In his classic work, The Spiritual Exercises, St. Ignatius of Loyola seems to lay out a method of meditation that bears striking similarities to mindfulness as it is being promoted by contemporary psychologists.

The exercise of St. Ignatius I am referring to can be found in the notes of the 4th Week of the retreat. In this section, he refers to “Three Methods of Prayer.” In the first method, he outlines a series of meditations on the ten commandments, the seven capital sins, the three powers of the soul, and the five senses respectively.

I would like to focus on the five senses.

We should begin by noting that the application of this particular part of the exercises is not clear from the text itself. In future research, I will consult with commentaries, but for now I offer this possible hypothesis. Perhaps, this a form of “Christian” or “Catholic” Mindfulness.

Why do I believe this? First, within its context in the exercises, this meditation on the five senses is very much an exploration of our sense experience. We might argue the same for the meditation on the seven capital sins, but I believe that such an exercise would bear a great similarity to the “body-scan” of mindfulness meditation.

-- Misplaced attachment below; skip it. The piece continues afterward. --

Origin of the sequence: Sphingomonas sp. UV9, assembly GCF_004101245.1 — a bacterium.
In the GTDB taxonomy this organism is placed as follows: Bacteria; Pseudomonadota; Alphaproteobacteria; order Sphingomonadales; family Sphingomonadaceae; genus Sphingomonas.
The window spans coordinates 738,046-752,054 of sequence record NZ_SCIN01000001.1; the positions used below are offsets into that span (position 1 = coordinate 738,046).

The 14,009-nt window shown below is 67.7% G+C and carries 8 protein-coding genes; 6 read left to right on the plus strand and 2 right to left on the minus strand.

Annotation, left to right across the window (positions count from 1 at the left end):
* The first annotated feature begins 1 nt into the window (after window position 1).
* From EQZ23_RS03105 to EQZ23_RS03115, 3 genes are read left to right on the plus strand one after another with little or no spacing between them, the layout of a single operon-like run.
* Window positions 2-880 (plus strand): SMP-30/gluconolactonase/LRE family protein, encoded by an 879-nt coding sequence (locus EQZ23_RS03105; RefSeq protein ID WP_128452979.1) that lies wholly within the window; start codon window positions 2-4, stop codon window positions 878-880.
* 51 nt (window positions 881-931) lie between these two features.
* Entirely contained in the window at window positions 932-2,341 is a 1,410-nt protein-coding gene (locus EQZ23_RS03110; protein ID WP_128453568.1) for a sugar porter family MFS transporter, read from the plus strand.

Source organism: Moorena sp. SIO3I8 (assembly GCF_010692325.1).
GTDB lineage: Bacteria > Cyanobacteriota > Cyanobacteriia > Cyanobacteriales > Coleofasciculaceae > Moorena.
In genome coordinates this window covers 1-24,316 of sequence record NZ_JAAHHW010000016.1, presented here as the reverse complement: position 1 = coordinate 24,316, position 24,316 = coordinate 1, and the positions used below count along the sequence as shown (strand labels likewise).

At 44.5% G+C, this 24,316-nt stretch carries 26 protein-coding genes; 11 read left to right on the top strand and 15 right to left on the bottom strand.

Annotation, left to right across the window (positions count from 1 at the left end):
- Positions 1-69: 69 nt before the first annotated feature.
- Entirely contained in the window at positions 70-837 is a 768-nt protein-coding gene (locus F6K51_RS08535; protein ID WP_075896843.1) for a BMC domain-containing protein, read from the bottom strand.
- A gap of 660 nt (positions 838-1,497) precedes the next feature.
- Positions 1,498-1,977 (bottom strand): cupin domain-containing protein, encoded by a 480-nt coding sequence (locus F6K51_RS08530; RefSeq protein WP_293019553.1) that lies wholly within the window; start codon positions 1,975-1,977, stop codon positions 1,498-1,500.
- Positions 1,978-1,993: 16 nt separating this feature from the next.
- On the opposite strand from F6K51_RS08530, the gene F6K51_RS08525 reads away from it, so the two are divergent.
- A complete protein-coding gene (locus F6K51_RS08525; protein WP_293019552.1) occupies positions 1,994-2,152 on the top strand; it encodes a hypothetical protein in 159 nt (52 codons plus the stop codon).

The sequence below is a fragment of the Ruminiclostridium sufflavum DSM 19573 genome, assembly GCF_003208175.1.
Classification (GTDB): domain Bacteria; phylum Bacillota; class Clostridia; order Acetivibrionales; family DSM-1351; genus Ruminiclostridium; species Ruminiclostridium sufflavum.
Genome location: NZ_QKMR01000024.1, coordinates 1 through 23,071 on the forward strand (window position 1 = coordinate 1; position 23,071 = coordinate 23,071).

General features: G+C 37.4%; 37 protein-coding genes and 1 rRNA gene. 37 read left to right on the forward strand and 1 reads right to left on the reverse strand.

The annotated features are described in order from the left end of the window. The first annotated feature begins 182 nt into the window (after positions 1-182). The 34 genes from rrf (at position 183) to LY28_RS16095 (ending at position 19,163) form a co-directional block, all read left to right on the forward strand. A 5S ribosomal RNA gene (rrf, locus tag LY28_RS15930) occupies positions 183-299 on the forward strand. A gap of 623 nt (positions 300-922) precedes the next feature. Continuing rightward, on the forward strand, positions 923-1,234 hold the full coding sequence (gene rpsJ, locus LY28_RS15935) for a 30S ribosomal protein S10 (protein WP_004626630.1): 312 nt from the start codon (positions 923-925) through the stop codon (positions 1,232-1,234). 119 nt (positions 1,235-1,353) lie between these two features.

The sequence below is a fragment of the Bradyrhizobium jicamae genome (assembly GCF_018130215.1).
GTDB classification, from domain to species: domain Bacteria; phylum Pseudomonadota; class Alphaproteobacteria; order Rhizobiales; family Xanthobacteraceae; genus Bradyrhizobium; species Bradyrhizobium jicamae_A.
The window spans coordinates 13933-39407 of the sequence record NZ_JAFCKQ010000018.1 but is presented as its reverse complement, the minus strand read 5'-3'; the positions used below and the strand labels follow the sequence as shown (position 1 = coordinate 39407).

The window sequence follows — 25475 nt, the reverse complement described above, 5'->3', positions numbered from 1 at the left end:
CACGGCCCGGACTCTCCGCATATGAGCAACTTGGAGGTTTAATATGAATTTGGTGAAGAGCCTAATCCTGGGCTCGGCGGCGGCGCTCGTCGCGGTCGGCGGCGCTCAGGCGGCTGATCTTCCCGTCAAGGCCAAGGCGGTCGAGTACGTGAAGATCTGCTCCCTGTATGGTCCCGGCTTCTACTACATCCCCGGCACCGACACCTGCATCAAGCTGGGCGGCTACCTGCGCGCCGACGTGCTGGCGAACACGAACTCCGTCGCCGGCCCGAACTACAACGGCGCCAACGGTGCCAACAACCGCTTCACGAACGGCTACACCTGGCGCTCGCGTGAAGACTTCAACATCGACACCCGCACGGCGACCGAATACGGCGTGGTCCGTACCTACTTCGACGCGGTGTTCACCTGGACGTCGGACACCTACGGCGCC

For those who may not be familiar with the body scan. In its most basic sense, psychologists have found that a simple non-judgmental attentiveness to one’s body, when accompanied by gentle breathing, can help reduce the biomarkers of stress and guide practitioners to a more rested state. Psychologists have found that this can be a great benefit in therapy and in promoting mental health.

In the spiritual exercises, the three methods of prayer have sections that promote rhythmic breathing and what seems to be an awareness of the body vis-a-vis the “five senses.” Thus, both St. Ignatius and contemporary psychologist seem to be on to the same thing.

Second, within the context of St. Ignatius’ larger spirituality, the goal of said exploration is to cultivate spiritual freedom or indifference. Thus, implied within the text is that as one explores and is aware of the five senses, this in turn prepares the heart for the other spiritual goals of the retreat.

This places the meditation on the five senses very much within the same kind of framework that is being argued by Dr. Gregory Bottaro and myself. Mindfulness or awareness of our physical body and the sensations that arise help us in our relationship with Jesus Christ and are a great aid in discernment.

Does this make sense? (no pun intended haha)